5-month-old male and female LIS1 cKO mice displayed an increase in trabecular bone mass (BV/TV) in long bones and vertebrae (Figure 1-2 and supplemental Figure 1). Micro-CT analysis demonstrated an elevation in trabecular number (Tb.N), trabecular thickness (Tb. Th), bone mineral density (BMD), and decreased trabecular separation (Tb. Sp) in LIS1 cKO mice as compared to their littermate controls. A slight increase of cortical bone thickness was observed only in male cKO mice (Figure 1B). Histomorphometry analysis of paraffin-embedded, TRAP-staining sections of proximal tibias and plastic-embedded, Goldner-staining sections of distal femurs from 5-month old female LIS1 cKO and con mice revealed a similar increase in BV/TV in LIS1 cKO mice (Figure 2). In accordance with our previous in vitro findings , loss of LIS1 in osteoclast progenitor cells led to decreased osteoclast number and surface on trabecular bone in vivo (Figure 2A-B). The osteoblast differentiation, as shown by osteoblast number and surface, and the deposition of new bone, as indexed by the volume of osteoid (uncalcified new bone matrix), remained normal in LIS1 cKO mice (Figure 2C). These data indicate that LIS1 plays an important role in bone homeostasis by regulating osteoclast formation and bone resorption.
LIS1 regulates osteoclastogenesis through modulation of M-CSF/RANKL signaling pathways and survival/differentiation of osteoclast precursors
To uncover the cellular and molecular mechanisms by which LIS1 regulates osteoclastogenesis, we conducted in vitro osteoclast cultures using bone marrow cells isolated from control and LIS1 cKO mice. As shown in Figure 3A, LIS1 protein expression was completely diminished in monocytes, pre-osteoclasts and mature osteoclasts generated from bone marrow cells of LIS1 cKO mice. Loss of LIS1 attenuated the formation of multinucleated osteoclasts, stained positively for TRAP (Figure 3B). This finding was further confirmed and quantified by decreased protein expression of Cathepsin K, a lysosomal acidic hydrolase highly expressed in osteoclasts (Figure 3A), and reduced level of medium TRAP5b, a specific marker of osteoclasts (Figure 3C), in LIS1-deficient mature osteoclasts. Furthermore, the mRNA expression of osteoclast marker genes, such as Acp5 (encoding TRAP), Ctsk (encoding cathepsin K), and Calcr (encoding calcitonin receptor), in LIS1-null osteoclast lineage cells was greatly decreased, as measured by quantitative real-time PCR (Figure 3F). More importantly, the observed osteoclastogenic defect seemed to be intrinsic to osteoclast precursor cells because retroviral transduction of LIS1 in LIS1-null monocytes partially restored the formation of TRAP+, multinucleated osteoclasts (Figure 3D and 3E) and mRNA expression of osteoclast marker genes (Figure 3F). The exogenous expression of murine LIS1 in control monocytes had no effects on osteoclastogenesis (data not shown).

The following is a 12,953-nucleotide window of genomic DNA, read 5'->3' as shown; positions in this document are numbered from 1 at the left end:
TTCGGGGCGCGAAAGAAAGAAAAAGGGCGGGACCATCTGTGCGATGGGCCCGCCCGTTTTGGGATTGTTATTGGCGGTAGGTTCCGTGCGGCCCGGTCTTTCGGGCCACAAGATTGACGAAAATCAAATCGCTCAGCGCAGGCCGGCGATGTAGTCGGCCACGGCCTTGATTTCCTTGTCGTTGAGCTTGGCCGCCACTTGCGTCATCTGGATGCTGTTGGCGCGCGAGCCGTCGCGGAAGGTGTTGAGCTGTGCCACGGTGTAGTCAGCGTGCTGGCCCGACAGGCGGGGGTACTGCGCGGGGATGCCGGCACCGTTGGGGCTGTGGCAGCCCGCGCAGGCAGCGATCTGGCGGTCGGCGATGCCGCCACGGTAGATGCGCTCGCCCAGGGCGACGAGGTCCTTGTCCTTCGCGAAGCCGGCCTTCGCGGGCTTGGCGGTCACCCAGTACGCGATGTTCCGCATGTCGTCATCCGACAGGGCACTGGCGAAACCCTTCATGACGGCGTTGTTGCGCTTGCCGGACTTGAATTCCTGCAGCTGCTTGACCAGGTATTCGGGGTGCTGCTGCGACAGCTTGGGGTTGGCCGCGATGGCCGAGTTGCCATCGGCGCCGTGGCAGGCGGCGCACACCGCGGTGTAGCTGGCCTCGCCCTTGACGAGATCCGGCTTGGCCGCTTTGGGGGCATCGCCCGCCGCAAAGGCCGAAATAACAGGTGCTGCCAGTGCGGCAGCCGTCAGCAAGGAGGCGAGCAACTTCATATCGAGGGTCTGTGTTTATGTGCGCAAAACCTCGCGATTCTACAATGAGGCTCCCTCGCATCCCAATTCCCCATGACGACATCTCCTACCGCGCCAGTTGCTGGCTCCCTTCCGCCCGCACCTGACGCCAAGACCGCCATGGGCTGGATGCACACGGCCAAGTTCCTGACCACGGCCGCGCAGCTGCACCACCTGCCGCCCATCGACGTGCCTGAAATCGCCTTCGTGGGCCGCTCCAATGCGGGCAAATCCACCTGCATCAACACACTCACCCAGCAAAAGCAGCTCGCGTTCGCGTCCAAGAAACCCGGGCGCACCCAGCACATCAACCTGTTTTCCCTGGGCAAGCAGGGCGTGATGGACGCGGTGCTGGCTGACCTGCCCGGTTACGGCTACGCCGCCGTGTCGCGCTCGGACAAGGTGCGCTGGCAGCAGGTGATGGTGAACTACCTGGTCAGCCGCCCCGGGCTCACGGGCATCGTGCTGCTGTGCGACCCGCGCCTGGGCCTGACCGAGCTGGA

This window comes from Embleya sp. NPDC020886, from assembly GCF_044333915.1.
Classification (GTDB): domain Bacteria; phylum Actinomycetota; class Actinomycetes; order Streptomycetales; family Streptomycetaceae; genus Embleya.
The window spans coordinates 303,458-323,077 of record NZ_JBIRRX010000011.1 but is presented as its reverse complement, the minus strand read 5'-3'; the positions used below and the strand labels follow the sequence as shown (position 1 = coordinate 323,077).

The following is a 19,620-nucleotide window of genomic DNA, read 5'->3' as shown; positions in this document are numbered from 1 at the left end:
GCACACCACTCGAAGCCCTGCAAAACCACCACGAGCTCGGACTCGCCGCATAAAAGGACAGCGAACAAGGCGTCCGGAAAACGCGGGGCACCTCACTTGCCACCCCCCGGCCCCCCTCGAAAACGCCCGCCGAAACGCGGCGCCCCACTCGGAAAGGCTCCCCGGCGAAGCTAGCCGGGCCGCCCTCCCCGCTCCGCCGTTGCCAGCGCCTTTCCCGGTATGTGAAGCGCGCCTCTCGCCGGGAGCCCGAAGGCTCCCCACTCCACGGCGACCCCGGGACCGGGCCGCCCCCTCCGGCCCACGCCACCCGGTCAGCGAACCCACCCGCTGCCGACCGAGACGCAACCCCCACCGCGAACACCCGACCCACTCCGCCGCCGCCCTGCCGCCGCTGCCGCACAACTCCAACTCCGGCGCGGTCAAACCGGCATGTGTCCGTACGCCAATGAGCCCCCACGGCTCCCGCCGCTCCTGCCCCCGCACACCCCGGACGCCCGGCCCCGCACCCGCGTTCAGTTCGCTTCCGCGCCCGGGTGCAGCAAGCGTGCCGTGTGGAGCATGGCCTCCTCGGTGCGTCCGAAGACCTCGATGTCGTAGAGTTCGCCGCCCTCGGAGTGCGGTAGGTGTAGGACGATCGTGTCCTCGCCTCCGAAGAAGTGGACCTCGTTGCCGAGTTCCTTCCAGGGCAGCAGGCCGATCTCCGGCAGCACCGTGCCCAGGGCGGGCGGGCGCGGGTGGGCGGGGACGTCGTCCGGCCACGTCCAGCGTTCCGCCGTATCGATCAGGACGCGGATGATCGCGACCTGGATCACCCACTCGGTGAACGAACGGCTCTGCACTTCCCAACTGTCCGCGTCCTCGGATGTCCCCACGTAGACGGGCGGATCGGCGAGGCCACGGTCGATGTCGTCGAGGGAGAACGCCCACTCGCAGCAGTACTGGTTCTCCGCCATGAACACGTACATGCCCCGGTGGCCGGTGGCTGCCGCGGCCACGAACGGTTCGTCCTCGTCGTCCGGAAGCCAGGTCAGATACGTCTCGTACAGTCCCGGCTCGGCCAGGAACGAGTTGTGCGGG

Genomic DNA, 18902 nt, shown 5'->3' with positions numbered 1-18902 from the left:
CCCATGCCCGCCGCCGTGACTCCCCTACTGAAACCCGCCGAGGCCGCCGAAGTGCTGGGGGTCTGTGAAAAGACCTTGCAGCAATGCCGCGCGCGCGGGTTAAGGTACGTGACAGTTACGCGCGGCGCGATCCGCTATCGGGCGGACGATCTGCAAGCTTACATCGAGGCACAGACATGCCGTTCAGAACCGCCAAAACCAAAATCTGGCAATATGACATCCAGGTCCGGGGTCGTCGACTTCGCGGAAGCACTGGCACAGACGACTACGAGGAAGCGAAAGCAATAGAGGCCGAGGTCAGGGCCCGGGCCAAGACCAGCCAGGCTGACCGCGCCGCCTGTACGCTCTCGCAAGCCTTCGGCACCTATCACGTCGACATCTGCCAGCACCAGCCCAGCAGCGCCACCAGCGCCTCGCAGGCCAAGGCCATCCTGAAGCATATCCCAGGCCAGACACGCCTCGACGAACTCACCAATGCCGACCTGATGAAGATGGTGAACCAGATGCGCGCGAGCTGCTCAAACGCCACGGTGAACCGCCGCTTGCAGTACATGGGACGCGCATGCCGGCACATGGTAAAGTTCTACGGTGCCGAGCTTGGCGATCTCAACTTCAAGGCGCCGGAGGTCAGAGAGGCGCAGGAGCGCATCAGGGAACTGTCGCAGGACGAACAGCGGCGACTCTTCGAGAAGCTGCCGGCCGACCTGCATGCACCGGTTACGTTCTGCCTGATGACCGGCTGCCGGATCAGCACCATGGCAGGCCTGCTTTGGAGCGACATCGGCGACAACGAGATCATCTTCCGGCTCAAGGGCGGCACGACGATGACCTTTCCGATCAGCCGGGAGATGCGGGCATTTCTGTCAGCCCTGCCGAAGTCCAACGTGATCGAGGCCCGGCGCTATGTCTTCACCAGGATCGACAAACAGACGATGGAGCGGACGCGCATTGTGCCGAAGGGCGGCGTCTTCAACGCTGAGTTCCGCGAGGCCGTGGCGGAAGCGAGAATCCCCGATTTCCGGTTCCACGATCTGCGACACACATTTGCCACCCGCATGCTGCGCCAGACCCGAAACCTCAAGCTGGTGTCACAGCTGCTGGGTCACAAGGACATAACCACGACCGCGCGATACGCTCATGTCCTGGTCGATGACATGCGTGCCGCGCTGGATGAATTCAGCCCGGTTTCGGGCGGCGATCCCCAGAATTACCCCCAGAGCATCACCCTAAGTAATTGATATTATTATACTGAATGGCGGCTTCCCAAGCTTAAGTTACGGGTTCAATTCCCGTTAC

Conditional deletion of LIS1 gene in osteoclast precursor cells in mice leads to increased bone mass in femurs. (A) µCT images of distal femur of control (con) and LIS1 conditional knockout (cKO) mice. (B) µCT analysis of distal femurs of 5-month old male (con = 8, cKO = 11) and female (con = 20, cKO = 14) in C57BL6/129 mixed background. * p < 0.05, ** p < 0.01 vs con by student t-test.(Click on the image to enlarge.)
Loss of LIS1 in osteoclast precursors results in decreased number of osteoclasts on trabecular bone. (A) Lower (12.5 ×) and higher (100 ×) magnification microscopic images of TRAP-stained paraffin-embedded sections of distal tibia from 5-month old control (con) and LIS1 conditional knockout (cKO) female mice. White rectangles in lower magnification images indicate the areas shown in higher magnification images. Scale bars = 500 µm and 50 µm, respectively. (B) Histomorphometric analysis of TRAP-stained sections of distal tibia from 5-month old female control (n= 20) and cKO (n= 14) mice. (C) Histomorphometric analysis of Goldner-trichrome staining of distal femurs of 5-month old control and cKO female mice. * p < 0.05, ** p < 0.01 vs control by Student's t-test.(Click on the image to enlarge.)
The magnitude of osteoclast formation in vivo and in vitro is regulated by proliferation, differentiation, and survival of osteoclast precursor and mature cells. To dissect which of these cellular processes was affected by LIS1 deficiency, we first plated increasing number of LIS1-null macrophages in osteoclast cultures. While increased cell density in control cultures resulted in earlier osteoclast formation and cell death after 4 days' cultures (data not shown), three and five times more LIS1-deficient monocytes in the cultures significantly increased the formation of TRAP-positive, multinucleated osteoclasts after 4 days' culture with M-CSF and RANKL (Figure 4A-B), suggesting that decreased number of osteoclast precursor cells led to defective osteoclast formation. Since LIS1 has been reported to regulate cell cycle progression in hematopoietic stem cells , we next tried to determine if such is a case in osteoclast precursor cells. To this end, control and LIS1-null macrophages were labelled with the fluorescent dye 7-aad (7-aminoactinomycin D) and the percentage of cell number in each stage of cell cycles was examined by flow-cytometry. Loss of LIS1 had little effect on cell cycle progression except a slight increase in sub G1 cells, an index of apoptotic cells (Figure 4C). Increased apoptosis in LIS1-deficient pre-osteoclasts, which was rescued by LIS1 reconstitution, was further confirmed by a Cell-Death ELISA (Figure 4D).